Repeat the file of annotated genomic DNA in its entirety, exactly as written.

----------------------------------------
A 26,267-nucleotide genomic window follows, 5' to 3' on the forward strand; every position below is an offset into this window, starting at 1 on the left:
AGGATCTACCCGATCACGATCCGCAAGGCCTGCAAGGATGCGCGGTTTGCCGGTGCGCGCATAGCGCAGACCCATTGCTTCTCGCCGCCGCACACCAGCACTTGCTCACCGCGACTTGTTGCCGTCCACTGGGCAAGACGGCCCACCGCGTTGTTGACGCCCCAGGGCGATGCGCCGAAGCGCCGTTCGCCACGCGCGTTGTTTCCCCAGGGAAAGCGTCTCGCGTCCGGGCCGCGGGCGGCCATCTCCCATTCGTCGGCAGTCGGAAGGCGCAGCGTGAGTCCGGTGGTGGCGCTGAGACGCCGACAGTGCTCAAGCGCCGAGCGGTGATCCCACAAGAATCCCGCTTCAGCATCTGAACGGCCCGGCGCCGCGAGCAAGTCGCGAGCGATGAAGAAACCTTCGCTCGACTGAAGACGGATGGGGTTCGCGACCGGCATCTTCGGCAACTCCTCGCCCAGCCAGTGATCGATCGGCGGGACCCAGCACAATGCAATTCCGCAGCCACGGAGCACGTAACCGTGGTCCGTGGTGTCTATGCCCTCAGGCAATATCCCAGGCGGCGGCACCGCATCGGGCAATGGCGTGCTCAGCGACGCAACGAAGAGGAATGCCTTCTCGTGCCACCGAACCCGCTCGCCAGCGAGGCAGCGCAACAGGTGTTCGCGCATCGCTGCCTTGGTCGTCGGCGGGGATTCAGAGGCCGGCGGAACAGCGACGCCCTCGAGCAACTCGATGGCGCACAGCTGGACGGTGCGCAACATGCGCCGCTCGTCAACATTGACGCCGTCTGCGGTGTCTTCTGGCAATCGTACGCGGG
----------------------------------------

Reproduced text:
A 26,267-nucleotide genomic window follows, 5' to 3' on the forward strand; every position below is an offset into this window, starting at 1 on the left:
AGGATCTACCCGATCACGATCCGCAAGGCCTGCAAGGATGCGCGGTTTGCCGGTGCGCGCATAGCGCAGACCCATTGCTTCTCGCCGCCGCACACCAGCACTTGCTCACCGCGACTTGTTGCCGTCCACTGGGCAAGACGGCCCACCGCGTTGTTGACGCCCCAGGGCGATGCGCCGAAGCGCCGTTCGCCACGCGCGTTGTTTCCCCAGGGAAAGCGTCTCGCGTCCGGGCCGCGGGCGGCCATCTCCCATTCGTCGGCAGTCGGAAGGCGCAGCGTGAGTCCGGTGGTGGCGCTGAGACGCCGACAGTGCTCAAGCGCCGAGCGGTGATCCCACAAGAATCCCGCTTCAGCATCTGAACGGCCCGGCGCCGCGAGCAAGTCGCGAGCGATGAAGAAACCTTCGCTCGACTGAAGACGGATGGGGTTCGCGACCGGCATCTTCGGCAACTCCTCGCCCAGCCAGTGATCGATCGGCGGGACCCAGCACAATGCAATTCCGCAGCCACGGAGCACGTAACCGTGGTCCGTGGTGTCTATGCCCTCAGGCAATATCCCAGGCGGCGGCACCGCATCGGGCAATGGCGTGCTCAGCGACGCAACGAAGAGGAATGCCTTCTCGTGCCACCGAACCCGCTCGCCAGCGAGGCAGCGCAACAGGTGTTCGCGCATCGCTGCCTTGGTCGTCGGCGGGGATTCAGAGGCCGGCGGAACAGCGACGCCCTCGAGCAACTCGATGGCGCACAGCTGGACGGTGCGCAACATGCGCCGCTCGTCAACATTGACGCCGTCTGCGGTGTCTTCTGGCAATCGTACGCGGG